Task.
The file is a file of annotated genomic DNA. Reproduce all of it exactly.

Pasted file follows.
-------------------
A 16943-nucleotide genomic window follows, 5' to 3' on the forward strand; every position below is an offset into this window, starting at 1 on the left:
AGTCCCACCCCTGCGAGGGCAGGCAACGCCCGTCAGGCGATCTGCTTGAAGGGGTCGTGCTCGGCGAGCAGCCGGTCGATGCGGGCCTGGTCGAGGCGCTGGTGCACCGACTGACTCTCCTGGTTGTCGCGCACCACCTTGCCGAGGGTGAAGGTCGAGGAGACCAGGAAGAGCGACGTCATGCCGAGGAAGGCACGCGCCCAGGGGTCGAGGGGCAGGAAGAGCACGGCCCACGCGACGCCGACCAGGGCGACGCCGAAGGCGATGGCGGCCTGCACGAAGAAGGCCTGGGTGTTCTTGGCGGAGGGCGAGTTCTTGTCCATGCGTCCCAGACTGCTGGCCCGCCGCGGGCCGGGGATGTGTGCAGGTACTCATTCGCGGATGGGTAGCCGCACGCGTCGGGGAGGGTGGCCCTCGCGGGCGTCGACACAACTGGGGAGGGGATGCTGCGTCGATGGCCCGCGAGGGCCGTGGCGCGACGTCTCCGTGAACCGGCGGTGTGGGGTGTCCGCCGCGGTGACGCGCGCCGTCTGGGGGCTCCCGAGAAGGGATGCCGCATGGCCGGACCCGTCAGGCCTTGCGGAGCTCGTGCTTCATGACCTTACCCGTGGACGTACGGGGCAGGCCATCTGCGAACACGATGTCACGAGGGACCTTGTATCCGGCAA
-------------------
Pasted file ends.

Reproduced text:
A 16943-nucleotide genomic window follows, 5' to 3' on the forward strand; every position below is an offset into this window, starting at 1 on the left:
AGTCCCACCCCTGCGAGGGCAGGCAACGCCCGTCAGGCGATCTGCTTGAAGGGGTCGTGCTCGGCGAGCAGCCGGTCGATGCGGGCCTGGTCGAGGCGCTGGTGCACCGACTGACTCTCCTGGTTGTCGCGCACCACCTTGCCGAGGGTGAAGGTCGAGGAGACCAGGAAGAGCGACGTCATGCCGAGGAAGGCACGCGCCCAGGGGTCGAGGGGCAGGAAGAGCACGGCCCACGCGACGCCGACCAGGGCGACGCCGAAGGCGATGGCGGCCTGCACGAAGAAGGCCTGGGTGTTCTTGGCGGAGGGCGAGTTCTTGTCCATGCGTCCCAGACTGCTGGCCCGCCGCGGGCCGGGGATGTGTGCAGGTACTCATTCGCGGATGGGTAGCCGCACGCGTCGGGGAGGGTGGCCCTCGCGGGCGTCGACACAACTGGGGAGGGGATGCTGCGTCGATGGCCCGCGAGGGCCGTGGCGCGACGTCTCCGTGAACCGGCGGTGTGGGGTGTCCGCCGCGGTGACGCGCGCCGTCTGGGGGCTCCCGAGAAGGGATGCCGCATGGCCGGACCCGTCAGGCCTTGCGGAGCTCGTGCTTCATGACCTTACCCGTGGACGTACGGGGCAGGCCATCTGCGAACACGATGTCACGAGGGACCTTGTATCCGGCAA